Controlling Small Business Expenses with Inventory Management
Small and large businesses alike are facing unprecedented inventory crunches. Manufacturers are producing less and domestic businesses are forced to run on less than a 30-day inventory on-hand. Finding the right balance between inventory and consumer demand is an ongoing daily numbers game.
Rule number one in inventory management is know precisely how much capital your business has tied up in inventory. Then frequently ask, is this dollar amount a good investment or, is it hurting my cash flow and risking future business opportunities?
What does inventory cost?
Inc.com recently reported that small business inventories are “‘critically low nationwide with most companies having an average of less than 29 days of inventory on-hand, an 11.5 percent drop from the previous year.” The trick is that in small business accounting circles, inventory is considered an asset to your small business. But not all assets are easily convertible to cash and, unfortunately as many businesses with dust-covered product can attest to, inventory can sometimes be very difficult to move and even more challenging to liquidate.
The cost to carry inventory can include:
· Rick of obsolescence
· Inventory taxes
· Opportunity costs
The greatest intangible is opportunity costs. If you don’t spend your business’ cash on inventory, where else in your business could the money be better utilized? That means that your inventory should be working for you and not costing your business more than the profits it generates.
To determine the cost to maintain an inventory, accountants use what is known as, the carrying cost percentage. It is calculated by dividing the sum of the above expenses by the average inventory value. The longer the inventory sits in your warehouse or on your retail floor, the more it will cost your business in upkeep. The resulting figure is usually expressed as a percentage of the cents per dollar that will be spent on inventory overhead per year.
While expert opinions vary on the rule-of-thumb amount small businesses should use, from as low as 15 percent to as high as 35 percent, taking the time to perform these calculations will provide you with the most accurate data.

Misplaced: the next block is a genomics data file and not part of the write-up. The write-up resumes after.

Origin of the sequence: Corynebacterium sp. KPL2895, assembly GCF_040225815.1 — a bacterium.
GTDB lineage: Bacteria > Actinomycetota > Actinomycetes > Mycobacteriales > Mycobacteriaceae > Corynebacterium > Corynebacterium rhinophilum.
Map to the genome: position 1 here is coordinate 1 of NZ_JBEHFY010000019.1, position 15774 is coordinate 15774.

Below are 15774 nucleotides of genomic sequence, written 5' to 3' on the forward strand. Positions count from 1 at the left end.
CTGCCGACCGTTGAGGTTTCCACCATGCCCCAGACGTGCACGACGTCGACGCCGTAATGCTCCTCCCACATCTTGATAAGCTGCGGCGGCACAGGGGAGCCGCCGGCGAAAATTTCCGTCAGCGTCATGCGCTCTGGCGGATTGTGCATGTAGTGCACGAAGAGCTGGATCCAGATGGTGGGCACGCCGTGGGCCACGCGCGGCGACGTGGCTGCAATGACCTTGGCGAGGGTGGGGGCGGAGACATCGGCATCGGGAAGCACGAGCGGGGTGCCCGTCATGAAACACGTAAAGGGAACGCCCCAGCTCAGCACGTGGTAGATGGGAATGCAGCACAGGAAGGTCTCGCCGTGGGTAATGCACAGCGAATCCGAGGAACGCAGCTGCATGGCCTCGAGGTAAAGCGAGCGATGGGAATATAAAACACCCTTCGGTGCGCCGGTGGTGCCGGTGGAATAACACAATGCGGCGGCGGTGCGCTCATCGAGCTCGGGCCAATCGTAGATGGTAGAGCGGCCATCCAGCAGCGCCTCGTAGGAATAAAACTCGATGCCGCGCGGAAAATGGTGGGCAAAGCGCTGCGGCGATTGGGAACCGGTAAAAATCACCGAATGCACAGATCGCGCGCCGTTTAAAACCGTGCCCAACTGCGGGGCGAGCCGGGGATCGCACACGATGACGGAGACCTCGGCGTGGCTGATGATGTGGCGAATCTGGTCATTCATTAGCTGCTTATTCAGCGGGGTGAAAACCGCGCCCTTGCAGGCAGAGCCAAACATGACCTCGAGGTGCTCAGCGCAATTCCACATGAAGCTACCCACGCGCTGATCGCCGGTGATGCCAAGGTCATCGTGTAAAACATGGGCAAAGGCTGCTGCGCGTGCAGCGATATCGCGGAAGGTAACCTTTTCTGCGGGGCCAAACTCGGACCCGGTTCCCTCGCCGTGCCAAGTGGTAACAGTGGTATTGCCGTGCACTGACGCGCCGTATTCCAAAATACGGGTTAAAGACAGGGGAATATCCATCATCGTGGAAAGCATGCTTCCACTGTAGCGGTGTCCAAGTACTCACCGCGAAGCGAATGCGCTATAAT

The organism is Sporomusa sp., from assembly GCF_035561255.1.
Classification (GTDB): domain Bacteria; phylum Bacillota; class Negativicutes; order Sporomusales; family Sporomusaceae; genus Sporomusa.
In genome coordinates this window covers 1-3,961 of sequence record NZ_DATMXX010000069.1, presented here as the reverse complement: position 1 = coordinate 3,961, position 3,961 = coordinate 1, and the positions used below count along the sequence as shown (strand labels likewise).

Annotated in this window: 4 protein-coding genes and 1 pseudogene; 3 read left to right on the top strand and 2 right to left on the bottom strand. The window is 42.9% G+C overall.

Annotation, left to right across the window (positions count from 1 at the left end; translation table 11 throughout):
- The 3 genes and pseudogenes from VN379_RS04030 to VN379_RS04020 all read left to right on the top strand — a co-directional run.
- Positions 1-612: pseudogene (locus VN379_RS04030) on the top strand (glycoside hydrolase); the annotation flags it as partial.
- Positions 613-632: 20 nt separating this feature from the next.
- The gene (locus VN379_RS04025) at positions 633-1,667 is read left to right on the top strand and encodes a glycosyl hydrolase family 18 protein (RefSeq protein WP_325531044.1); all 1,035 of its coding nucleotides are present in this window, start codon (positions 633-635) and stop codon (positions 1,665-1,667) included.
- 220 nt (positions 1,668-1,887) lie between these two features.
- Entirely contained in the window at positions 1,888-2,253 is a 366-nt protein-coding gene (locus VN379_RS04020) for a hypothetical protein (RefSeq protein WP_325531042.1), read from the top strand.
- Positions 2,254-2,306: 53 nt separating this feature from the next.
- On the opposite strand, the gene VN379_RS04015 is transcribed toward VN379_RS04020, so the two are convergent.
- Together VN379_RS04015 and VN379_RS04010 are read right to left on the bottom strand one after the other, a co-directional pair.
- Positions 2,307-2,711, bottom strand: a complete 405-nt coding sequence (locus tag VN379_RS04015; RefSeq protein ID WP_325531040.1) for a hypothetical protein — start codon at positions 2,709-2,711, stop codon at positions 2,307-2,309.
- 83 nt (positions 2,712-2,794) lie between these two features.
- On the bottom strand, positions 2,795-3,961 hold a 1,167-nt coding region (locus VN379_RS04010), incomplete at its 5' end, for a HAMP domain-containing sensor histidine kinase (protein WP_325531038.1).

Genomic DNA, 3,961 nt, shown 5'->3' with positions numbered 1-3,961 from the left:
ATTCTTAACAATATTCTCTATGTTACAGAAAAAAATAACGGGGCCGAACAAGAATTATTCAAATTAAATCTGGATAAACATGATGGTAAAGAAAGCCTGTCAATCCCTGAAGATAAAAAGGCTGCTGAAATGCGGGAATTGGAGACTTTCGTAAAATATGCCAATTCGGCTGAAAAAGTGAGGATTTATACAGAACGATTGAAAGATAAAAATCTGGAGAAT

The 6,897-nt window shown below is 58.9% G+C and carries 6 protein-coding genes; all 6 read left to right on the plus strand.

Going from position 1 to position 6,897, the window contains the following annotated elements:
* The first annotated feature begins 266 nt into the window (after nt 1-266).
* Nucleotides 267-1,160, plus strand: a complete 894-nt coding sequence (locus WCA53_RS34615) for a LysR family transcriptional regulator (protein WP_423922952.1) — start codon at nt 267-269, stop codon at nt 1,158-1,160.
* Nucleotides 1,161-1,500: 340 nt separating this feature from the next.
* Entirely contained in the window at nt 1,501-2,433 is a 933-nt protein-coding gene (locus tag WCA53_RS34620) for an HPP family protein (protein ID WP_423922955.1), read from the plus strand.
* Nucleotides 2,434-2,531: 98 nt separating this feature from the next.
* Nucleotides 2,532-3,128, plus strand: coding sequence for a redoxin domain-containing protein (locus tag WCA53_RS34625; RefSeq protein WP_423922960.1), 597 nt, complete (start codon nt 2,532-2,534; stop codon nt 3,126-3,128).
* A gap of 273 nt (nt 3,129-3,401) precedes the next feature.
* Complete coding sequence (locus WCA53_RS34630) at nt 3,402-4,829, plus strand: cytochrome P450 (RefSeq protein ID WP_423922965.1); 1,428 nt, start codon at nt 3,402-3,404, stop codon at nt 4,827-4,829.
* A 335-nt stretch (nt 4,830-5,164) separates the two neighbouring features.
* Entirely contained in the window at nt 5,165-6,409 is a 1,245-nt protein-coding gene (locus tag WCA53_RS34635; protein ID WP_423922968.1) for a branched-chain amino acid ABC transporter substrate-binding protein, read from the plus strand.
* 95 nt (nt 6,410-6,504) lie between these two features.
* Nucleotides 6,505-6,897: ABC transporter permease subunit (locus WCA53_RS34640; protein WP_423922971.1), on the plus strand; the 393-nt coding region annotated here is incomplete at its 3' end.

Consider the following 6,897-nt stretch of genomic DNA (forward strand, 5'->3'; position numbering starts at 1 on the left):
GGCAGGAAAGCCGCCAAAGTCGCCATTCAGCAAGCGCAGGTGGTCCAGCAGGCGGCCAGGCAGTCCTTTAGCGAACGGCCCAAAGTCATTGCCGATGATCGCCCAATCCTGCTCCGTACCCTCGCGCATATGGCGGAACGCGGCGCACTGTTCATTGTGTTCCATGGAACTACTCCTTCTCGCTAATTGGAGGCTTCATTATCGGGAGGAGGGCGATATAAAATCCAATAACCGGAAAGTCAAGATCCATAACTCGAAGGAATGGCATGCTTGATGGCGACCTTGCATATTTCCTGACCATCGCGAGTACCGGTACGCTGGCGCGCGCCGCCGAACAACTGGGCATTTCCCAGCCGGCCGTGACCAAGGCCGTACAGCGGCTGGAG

If inventory costs so much, why carry a large inventory?
For many businesses, having inventory on hand is a customer convenience benefit. Shoppers like not having to visit multiple stores in order to find the exact item they need. Once a business has determined exactly which items to carry, it’s time to begin reducing stock while still maintaining a positive impact on service.
A cost-effective alternative to carrying inventory yourself is to work with vendors and create a shared inventory plan that will allow your business to maintain higher inventory levels while lowering financial risk. Vendor managed inventory and consignment inventory are the two most popular forms of vendor inventory management.
Vendor managed inventory is defined by Scott Frahm at North Carolina State University as "a mutually beneficial relationship where both sides will be able to more smoothly and accurately control the available flow of goods."
The distributor or manufacturer assumes responsibility for inventory planning of their products on behalf of the customer. This model is popular in grocery and retail food chains. For example, an ice cream distributor delivers, inventories, and stocks ice cream in the grocery store’s freezer. The distributor performs its duties separate from the store’s management and manages all aspects of the product with the exception of sales at the register. This alleviates the store of the inventory management as well as the liability of carrying too much of one type of product that won’t sell. The store must still provide display space and marketing assistance.
Consignment inventory is inventory that is in possession of the customer, but is still owned by the supplier. The supplier does not receive payment until the goods are sold. The benefit of consignment inventory is that it doesn’t tie up the retailer's capital while still providing its customers with a wealth of choices. The downside is that the distributor bears the risk of reduced cash flow and must also pay any taxes on unsold product still in the customer’s possession. The retail store must manage the inventory, provide space for its marketing, and encourage sales. This model works well for new and relatively unknown product or models, introduction of existing products into new sales channels, and high end products into markets where lower end models already have a position.
Ensuring good vendor relations begins with a well defined contract. Carefully review your vendor contracts to include specifics in the following areas:
· Level of consigned inventory. This will determine the specific quantity of items to place into inventory. That way both you and your vendors will determine the number of goods they can provide profitably.
· Responsibility for slow-moving inventory. Discuss how you will keep inventory moving and what will happen if there is a reduction in sales. Will items be returned to the supplier or purchased by your business?
· Damaged or lost inventory. Outline specific responsibilities for inventory that is damaged or lost on your business’ premises. It is wise to conduct at a minimum, an annual physical inventory of warehouse and retail space.
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Copyright Information 2011 Professional Association of Small Business Accountants